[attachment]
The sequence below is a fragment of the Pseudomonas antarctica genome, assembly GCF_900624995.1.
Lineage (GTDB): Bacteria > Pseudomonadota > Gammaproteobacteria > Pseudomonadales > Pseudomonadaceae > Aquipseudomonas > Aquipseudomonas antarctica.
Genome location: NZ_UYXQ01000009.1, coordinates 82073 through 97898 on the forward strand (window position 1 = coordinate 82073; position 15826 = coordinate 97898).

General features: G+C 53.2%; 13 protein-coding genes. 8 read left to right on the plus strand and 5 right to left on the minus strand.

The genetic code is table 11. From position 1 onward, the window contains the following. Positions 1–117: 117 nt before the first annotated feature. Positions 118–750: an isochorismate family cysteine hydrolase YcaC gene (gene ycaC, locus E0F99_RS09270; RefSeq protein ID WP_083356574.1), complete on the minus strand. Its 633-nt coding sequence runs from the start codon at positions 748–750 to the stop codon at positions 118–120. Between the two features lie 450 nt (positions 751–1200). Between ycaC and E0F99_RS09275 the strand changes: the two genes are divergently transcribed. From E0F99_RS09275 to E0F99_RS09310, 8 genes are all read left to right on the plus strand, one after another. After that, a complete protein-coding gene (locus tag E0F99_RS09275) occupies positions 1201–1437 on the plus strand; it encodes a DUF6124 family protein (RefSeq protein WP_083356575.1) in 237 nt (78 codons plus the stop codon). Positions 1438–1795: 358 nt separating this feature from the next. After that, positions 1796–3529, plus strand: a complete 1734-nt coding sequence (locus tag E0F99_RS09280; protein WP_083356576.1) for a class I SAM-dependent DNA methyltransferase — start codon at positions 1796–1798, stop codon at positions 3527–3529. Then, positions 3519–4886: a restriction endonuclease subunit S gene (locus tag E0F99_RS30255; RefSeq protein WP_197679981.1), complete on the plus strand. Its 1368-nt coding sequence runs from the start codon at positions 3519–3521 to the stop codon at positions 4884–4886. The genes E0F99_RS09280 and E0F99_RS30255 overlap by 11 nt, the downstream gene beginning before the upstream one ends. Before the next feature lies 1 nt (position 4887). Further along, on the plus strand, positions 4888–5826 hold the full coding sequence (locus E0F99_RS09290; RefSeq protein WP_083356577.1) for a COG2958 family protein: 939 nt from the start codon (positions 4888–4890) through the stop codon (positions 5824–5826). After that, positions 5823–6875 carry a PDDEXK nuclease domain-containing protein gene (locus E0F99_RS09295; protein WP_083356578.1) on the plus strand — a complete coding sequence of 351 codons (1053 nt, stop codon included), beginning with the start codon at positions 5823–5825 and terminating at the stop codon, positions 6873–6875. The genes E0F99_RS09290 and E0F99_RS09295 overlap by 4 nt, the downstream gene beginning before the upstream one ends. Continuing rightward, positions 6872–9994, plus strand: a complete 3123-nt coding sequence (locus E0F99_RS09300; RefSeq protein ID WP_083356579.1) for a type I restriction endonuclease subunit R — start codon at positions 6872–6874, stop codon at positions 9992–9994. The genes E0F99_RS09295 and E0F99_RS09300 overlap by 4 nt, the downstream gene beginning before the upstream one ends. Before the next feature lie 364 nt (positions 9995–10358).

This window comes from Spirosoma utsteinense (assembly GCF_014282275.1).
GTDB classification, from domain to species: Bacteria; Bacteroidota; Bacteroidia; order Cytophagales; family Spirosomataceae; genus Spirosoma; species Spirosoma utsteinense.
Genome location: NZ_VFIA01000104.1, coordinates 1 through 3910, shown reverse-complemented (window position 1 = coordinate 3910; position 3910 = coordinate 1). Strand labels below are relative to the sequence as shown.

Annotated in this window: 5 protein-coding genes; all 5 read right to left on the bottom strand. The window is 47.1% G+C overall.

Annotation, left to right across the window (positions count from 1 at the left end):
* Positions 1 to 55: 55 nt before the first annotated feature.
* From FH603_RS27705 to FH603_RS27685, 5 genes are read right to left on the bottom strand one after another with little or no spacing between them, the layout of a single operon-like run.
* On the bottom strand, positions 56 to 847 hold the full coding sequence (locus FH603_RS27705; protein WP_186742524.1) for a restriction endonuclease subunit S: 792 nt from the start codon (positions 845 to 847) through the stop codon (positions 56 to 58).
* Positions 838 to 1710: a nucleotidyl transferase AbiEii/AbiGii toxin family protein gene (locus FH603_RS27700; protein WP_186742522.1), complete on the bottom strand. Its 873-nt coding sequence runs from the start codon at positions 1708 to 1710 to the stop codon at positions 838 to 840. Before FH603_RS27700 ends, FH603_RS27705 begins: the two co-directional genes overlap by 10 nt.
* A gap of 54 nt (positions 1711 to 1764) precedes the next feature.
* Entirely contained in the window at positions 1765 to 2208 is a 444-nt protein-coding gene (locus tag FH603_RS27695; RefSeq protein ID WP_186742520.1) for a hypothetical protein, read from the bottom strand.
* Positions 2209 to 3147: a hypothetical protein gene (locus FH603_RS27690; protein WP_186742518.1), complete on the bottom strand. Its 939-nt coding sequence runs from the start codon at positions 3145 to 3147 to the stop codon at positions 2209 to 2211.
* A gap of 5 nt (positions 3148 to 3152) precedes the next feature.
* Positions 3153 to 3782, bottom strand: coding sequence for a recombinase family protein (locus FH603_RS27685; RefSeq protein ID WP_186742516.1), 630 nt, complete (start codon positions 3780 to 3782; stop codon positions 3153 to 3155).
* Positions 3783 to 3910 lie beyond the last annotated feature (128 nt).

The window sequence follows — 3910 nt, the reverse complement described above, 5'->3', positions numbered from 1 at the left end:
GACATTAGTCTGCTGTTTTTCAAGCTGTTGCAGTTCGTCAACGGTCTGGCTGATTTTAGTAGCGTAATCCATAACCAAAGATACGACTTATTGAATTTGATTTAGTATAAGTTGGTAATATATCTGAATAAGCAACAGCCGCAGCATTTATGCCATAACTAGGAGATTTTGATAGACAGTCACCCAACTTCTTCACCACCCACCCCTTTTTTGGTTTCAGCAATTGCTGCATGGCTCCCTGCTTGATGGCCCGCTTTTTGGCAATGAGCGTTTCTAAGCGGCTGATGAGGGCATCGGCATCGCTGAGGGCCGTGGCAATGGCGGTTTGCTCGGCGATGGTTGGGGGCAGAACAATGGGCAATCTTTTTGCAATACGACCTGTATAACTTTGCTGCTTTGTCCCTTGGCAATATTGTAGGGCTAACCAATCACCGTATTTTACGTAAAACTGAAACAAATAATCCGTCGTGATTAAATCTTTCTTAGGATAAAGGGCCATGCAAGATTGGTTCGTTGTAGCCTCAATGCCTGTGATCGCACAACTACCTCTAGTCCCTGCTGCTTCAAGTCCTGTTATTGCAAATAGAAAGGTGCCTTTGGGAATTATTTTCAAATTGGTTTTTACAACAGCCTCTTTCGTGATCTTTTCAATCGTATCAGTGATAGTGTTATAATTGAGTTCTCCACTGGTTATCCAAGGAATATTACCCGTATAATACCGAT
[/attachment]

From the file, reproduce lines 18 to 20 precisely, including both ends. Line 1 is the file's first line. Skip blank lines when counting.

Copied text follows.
* A gap of 5 nt (positions 3148 to 3152) precedes the next feature.
* Positions 3153 to 3782, bottom strand: coding sequence for a recombinase family protein (locus FH603_RS27685; RefSeq protein ID WP_186742516.1), 630 nt, complete (start codon positions 3780 to 3782; stop codon positions 3153 to 3155).
* Positions 3783 to 3910 lie beyond the last annotated feature (128 nt).